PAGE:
Votaw Augusta Owes it to Golf to Invite Women

By Associated PressNovember 21, 2002, 5:00 pm
WEST PALM BEACH, Fla. -- LPGA Tour commissioner Ty Votaw urged Augusta National to admit a female member, saying Augusta's obligation to golf outweighs its rights as a private club.
The LPGA Tour is not involved with the Masters. Votaw said he wanted to make his position clear because, 'We represent not just women, but the game.'
'Augusta's exclusionary practices with respect to women speaks volumes,' he said Wednesday at the season-ending ADT Championship. 'The message it sends is that women cannot be part of that face of golf. And that's wrong.'
He said the club's decision to treat race differently from gender is 'perpetuating golf's exclusionary past and the perception that golf is elitist and exclusionary.'
Club spokesman Glenn Greenspan disagreed. He said single-gender groups like Augusta National and the LPGA are 'legally and morally proper.'
'It is clear that millions of Americans both support and belong to these organizations,' Greenspan said.
The LPGA Tour excludes men from competition, and Votaw said that would continue because of the physical differences between men and women.
However, he has recommended that his board of directors accept men as members of the LPGA Teaching and Club Pro division, which has 1,200 members.
The debate over Augusta National's all-male membership escalated in July when club chairman Hootie Johnson denounced Martha Burk and the National Council of Women's Organizations for demanding a female member by the next Masters, in April.
The Masters already has dropped its three television sponsors to keep them out of the controversy, and he said two weeks ago there was no chance Augusta National would have a female member in the near future.
'This news is disappointing because the highly charged rhetoric on both sides of this issue has become a distraction and is damaging to the game of golf,' Votaw said.
PGA Tour commissioner Tim Finchem refused to be drawn into the debate earlier this month during his state-of-the-tour message, saying only that the tour will continue to recognize the Masters as an official tournament.
Votaw said he has spoken with Finchem and Johnson recently, but said those conversations would remain private.
'Ty has broken ranks and that's good,' Burk said Wednesday evening. 'I think it's more significant than just one more voice. Because the LPGA is one of the ruling bodies, I hope it's going to increase the pressure on the PGA Tour to stop behaving hypocritically.'
Augusta National donates more than $3 million a year to charities, and the LPGA Tour is among the beneficiaries. Karrie Webb and Kelly Robbins are among LPGA members who have played Augusta National this year.
'The Masters has been the LPGA's friend in many ways,' Votaw said. 'We respect and appreciate and want to acknowledge much of what the organization has done. But we cannot condone its stance on this issue.'
The issue has not gone away, even as golf heads into its short offseason.
The New York Times wrote an editorial Monday suggesting that two-time defending champion Tiger Woods not play, and that corporate executives give up their membership.
Woods said from Japan the editorial was frustrating, because 'I'm the only player they're asking. They're asking me to give up an opportunity no one has ever had -- winning the Masters three years in a row.'
During a conference call for the upcoming Skins Game, former Masters champions Mark O'Meara and Fred Couples agreed that it was unfair to single out Woods.
They also said they would continue to play in the Masters.
'Listen, I'm all for women's rights,' O'Meara said. 'I'm all for equal pay and for women doing as good a job as men. She's got my vote. But I think it's getting a little out of control.'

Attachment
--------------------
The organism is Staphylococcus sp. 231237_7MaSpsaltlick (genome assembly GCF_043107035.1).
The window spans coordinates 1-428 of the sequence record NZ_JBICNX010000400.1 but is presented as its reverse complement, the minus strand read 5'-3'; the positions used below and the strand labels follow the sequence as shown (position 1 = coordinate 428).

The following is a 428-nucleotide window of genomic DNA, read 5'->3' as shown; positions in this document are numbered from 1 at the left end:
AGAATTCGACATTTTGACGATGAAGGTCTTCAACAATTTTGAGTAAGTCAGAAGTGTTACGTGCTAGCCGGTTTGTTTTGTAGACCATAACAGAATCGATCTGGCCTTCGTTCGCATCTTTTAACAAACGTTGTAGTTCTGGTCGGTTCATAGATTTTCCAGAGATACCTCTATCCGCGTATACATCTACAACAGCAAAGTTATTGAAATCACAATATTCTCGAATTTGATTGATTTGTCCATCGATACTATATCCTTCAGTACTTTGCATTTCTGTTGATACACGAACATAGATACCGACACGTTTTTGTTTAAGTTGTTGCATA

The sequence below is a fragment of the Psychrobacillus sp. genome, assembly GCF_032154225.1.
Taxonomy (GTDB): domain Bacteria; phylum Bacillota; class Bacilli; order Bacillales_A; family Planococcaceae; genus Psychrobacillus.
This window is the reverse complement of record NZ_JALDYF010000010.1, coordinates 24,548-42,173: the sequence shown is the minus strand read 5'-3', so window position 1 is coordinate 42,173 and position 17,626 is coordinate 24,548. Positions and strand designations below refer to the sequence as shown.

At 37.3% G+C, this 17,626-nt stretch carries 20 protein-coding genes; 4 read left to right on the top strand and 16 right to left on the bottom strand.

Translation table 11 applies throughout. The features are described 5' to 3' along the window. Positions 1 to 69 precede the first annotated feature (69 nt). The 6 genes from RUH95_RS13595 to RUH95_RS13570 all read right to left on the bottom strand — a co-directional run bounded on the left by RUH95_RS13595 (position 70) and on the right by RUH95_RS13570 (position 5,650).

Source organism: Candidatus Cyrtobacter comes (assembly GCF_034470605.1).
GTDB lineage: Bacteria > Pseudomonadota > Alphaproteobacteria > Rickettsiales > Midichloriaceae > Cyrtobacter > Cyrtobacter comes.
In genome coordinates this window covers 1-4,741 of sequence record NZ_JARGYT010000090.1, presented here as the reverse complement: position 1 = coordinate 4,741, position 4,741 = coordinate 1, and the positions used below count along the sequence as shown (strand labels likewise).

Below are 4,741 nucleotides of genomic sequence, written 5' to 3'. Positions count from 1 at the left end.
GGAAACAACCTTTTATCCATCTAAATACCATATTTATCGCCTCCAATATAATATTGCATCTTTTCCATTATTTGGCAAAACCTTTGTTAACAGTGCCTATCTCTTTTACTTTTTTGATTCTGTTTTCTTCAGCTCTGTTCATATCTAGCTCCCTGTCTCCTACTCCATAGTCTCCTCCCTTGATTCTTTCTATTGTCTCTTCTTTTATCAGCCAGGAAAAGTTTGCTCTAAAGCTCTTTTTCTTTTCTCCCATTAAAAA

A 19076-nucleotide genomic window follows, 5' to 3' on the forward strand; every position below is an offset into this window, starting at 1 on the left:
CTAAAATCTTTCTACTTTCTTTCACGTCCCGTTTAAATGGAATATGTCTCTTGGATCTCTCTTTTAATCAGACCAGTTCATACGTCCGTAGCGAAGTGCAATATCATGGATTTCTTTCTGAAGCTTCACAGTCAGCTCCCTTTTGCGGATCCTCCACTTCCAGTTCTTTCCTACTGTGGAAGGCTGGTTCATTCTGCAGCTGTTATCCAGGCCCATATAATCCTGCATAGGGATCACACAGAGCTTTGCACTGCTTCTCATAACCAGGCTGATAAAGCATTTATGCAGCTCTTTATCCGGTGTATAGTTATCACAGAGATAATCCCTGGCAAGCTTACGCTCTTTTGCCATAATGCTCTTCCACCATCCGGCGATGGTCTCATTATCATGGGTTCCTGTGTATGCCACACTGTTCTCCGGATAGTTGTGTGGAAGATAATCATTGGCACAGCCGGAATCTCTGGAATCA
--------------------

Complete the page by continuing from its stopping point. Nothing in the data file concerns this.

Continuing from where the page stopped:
In a letter to the Times published Thursday, Julian Bond, chairman of the National Association for the Advancement of Colored People, said Woods 'ought not to be expected to shoulder this burden alone.'
'The NAACP believes that the athletes who play at discriminatory golf clubs endorse wrongful exclusion by their presence,' Bond added. 'Businesses that sponsor memberships and advertisers and broadcasters of club events subsidize and condone discrimination.'
The Rev. Jesse Jackson said last week he would organize protests during the Masters if the club did not admit a female member, and encouraged players not to cross picket lines.
'I didn't even know he played golf or knew any golfers,' Couples said. 'I really can't speak on what he's trying to do. I can commend him for it. I think that's great. But I play golf for a living, and it's my favorite tournament.
'There is no way that I am not flying to Augusta in April and not playing at Augusta National. There is just no way.'
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Tiger Tracker: Honda Classic

By Tiger TrackerFebruary 23, 2018, 4:45 pm

Tiger Woods is making his third start of the year at the Honda Classic. We're tracking him at PGA National in Palm Beach Gardens, Fla.

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J. Korda fires flawless 62, leads by 4 in Thailand

By Associated PressFebruary 23, 2018, 12:48 pm

CHONBURI, Thailand – Jessica Korda shot a course-record 62 at the Honda LPGA Thailand on Friday to lead by four strokes after the second round.

Playing her first tournament since having jaw surgery, Korda made eight birdies and finished with an eagle to move to 16 under par at the halfway point, a 36-hole record for the event.

''That was a pretty good round, pretty special,'' she said. ''Just had a lot of fun doing it.''

Full-field scores from the Honda LPGA Thailand

Korda is the daughter of former tennis player Petr Korda. She leads from another American, Brittany Lincicome, who carded a 65 to go 12 under at the Siam Country Club Pattaya Old Course.

Minjee Lee of Australia is third and a shot behind Linicome on 11 under after a 67. Lexi Thompson, the 2016 champion, is fourth and another shot behind Lee.

Korda is making her season debut in Thailand after the surgery and is playing with 27 screws holding her jaw in place.

She seized the outright lead with a birdie on No. 15, the third of four straight birdies she made on the back nine. Her eagle on the last meant she finished with a 29 on the back nine, putting her in prime position for a first tour win since 2015.

''The best part is I have had no headache for 11 weeks. So that's the biggest win for me,'' she said. ''Honestly I was just trying to get on the green, get myself a chance. I birdied four in a row and holed a long one (on 18). I wasn't expecting it at all. It was pretty cool.''

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Simpson, Noren share Honda lead after challenging Rd. 1